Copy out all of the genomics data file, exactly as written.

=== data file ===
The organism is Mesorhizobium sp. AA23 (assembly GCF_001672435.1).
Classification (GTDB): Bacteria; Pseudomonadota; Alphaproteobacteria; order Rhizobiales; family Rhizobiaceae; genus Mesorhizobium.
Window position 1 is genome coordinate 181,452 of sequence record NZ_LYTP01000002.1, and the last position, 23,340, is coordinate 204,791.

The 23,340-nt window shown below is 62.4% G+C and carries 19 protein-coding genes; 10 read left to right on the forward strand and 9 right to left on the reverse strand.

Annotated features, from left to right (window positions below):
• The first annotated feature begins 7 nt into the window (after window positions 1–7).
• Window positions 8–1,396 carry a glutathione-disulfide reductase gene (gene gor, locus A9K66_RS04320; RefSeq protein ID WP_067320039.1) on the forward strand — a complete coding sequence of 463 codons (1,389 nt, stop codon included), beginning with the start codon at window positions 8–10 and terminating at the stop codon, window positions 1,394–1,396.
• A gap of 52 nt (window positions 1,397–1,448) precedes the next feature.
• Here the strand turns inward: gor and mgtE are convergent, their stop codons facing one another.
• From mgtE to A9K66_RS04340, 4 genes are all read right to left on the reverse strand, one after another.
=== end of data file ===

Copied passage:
The organism is Mesorhizobium sp. AA23 (assembly GCF_001672435.1).
Classification (GTDB): Bacteria; Pseudomonadota; Alphaproteobacteria; order Rhizobiales; family Rhizobiaceae; genus Mesorhizobium.
Window position 1 is genome coordinate 181,452 of sequence record NZ_LYTP01000002.1, and the last position, 23,340, is coordinate 204,791.

The 23,340-nt window shown below is 62.4% G+C and carries 19 protein-coding genes; 10 read left to right on the forward strand and 9 right to left on the reverse strand.

Annotated features, from left to right (window positions below):
• The first annotated feature begins 7 nt into the window (after window positions 1–7).
• Window positions 8–1,396 carry a glutathione-disulfide reductase gene (gene gor, locus A9K66_RS04320; RefSeq protein ID WP_067320039.1) on the forward strand — a complete coding sequence of 463 codons (1,389 nt, stop codon included), beginning with the start codon at window positions 8–10 and terminating at the stop codon, window positions 1,394–1,396.
• A gap of 52 nt (window positions 1,397–1,448) precedes the next feature.
• Here the strand turns inward: gor and mgtE are convergent, their stop codons facing one another.
• From mgtE to A9K66_RS04340, 4 genes are all read right to left on the reverse strand, one after another.